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(Caveat: Complete election results – in Oregon and across the country – won’t be known for more than a week. In Georgia, US Senate results will not be known for several weeks as they will have a runoff election in December. So, any of the conclusions I suggest could be wrong.)
There is an old cliché about the view depending a lot on which end of a telescope one looks through. That could be quite appropriate of the 2022 election results.
On the one hand, Republicans could be forgiven for expecting a huge Red Wave of victories. Nationally, Joe Biden – when compared to his predecessors -- is one of the most unpopular presidents at this point in his first term. Add to that inflation, gas prices, supply chain problems, and international instability, and you have a recipe for GOP success.
Here in Oregon, Kate Brown has been the Governor with the lowest in-state popularity for many months. Add to that the very visible homelessness issue, crime increasing, and nightly rioting in Portland last year (with her tacit support) and local Republicans thought the expected national swing to the GOP might actually include Oregon this year (for a change).
The Republican electoral expectations, which were amplified by much of the press, were sky high. Unrealistically high as it turned out. So, even victories are now being cast as a defeat. So, let’s look down the other end of the telescope, for just a moment, for some perspective.
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Republicans WILL take control of the US House of Representatives. Nancy Pelosi’s reign is over. While the margin will be thin, this is still a huge victory for Republicans. They won control of the House. They can stop President Biden’s agenda cold. But if you watch any of the talking heads, all they talk about is how poorly Republicans performed on election night. Winning is winning.
To be fair, the US Senate is still up in the air.
In Oregon over the past 20 years, only two of nearly 35 statewide partisan races have been won by a Republican. So, to expect Christine Drazan to beat Tina Kotek (even with Betsy Johnson as a spoiler) was a tall order. Statistically there was better than a 90 percent chance that Kotek would win the election.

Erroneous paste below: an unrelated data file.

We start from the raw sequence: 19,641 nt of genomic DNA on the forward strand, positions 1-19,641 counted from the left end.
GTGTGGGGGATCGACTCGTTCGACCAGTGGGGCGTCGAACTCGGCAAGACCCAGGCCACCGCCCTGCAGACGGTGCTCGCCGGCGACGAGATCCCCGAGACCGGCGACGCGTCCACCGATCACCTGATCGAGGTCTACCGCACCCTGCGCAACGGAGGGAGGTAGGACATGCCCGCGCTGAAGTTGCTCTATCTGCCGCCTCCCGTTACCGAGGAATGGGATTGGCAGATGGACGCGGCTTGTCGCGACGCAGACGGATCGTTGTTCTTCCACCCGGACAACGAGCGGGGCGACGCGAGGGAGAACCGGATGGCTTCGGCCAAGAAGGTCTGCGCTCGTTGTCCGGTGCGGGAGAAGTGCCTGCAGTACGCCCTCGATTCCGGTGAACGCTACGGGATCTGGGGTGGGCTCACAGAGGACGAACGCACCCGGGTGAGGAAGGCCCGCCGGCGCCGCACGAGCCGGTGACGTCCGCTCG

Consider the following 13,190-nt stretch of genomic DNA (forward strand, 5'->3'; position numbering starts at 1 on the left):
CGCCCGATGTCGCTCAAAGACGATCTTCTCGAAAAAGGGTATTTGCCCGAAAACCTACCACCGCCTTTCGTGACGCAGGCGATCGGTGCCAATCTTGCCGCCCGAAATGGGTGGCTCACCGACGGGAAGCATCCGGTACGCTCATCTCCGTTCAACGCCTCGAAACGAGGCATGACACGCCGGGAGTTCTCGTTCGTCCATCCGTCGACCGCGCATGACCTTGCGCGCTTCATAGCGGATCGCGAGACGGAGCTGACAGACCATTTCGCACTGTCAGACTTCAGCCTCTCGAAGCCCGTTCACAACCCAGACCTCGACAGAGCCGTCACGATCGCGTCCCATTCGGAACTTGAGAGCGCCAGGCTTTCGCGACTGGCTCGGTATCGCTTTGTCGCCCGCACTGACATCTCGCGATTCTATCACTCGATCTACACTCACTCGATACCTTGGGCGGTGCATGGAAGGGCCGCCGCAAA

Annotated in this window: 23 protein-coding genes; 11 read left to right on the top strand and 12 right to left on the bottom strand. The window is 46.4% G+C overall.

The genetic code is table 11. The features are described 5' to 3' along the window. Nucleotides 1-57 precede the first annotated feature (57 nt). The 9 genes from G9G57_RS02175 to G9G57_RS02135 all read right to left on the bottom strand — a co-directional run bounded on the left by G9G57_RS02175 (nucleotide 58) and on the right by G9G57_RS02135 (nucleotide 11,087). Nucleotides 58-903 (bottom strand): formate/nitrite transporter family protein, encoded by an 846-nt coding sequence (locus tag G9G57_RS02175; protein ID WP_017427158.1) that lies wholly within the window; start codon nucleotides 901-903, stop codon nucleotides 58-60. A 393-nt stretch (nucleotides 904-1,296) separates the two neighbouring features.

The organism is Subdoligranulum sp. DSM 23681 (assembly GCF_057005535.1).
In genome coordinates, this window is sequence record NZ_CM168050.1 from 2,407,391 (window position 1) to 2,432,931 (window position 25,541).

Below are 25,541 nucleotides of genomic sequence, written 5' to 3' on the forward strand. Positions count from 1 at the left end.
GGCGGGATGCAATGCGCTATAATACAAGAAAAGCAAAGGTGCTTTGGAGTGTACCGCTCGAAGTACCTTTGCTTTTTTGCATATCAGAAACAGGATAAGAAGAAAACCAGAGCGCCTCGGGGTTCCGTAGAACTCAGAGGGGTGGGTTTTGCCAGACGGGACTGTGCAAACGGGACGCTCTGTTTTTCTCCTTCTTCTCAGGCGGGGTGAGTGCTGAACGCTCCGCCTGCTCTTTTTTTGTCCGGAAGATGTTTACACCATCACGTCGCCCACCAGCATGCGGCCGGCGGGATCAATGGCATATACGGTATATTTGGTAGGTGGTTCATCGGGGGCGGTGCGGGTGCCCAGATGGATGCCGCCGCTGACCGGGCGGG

Oregon had three open Congressional seats (out of six total) on election night. Republicans talked in serious tones about winning all three. Or at least two of them. This, despite Democrats redrawing all the lines last year. The fact that Republican still may, in fact, win one of them (giving us four Democrats and two Republicans) should be considered a huge win. Republicans were actually competitive in all three districts drawn by Democrats. That’s amazing.
And in the state house and senate, Republicans WILL make gains and narrow the Democrat’s majority. In fact, it is likely the Republicans have eliminated the Democrats supermajorities in both the senate and house. That’s a pretty darn good year for the GOP -- in Oregon of all places.
Please note that in Oregon, not only are there thousands of votes still to be counted as this is being written, but because of a new law allowing ballots postmarked on election day to count, Oregon counties literally don’t even know how many more votes are still to come in to be counted over the next few days. Properly postmarked ballots will still count as long as they arrive at election offices within seven days of the election.
Yes, Republicans did underperform unrealistically high expectations in Oregon and across the nation. But Republicans won. Republicans made gains nationally. Republicans made gains in Oregon. Republicans have reason to celebrate, not dismay, over the election results.
p.s. I will provide updates as election results are certified and more is certain.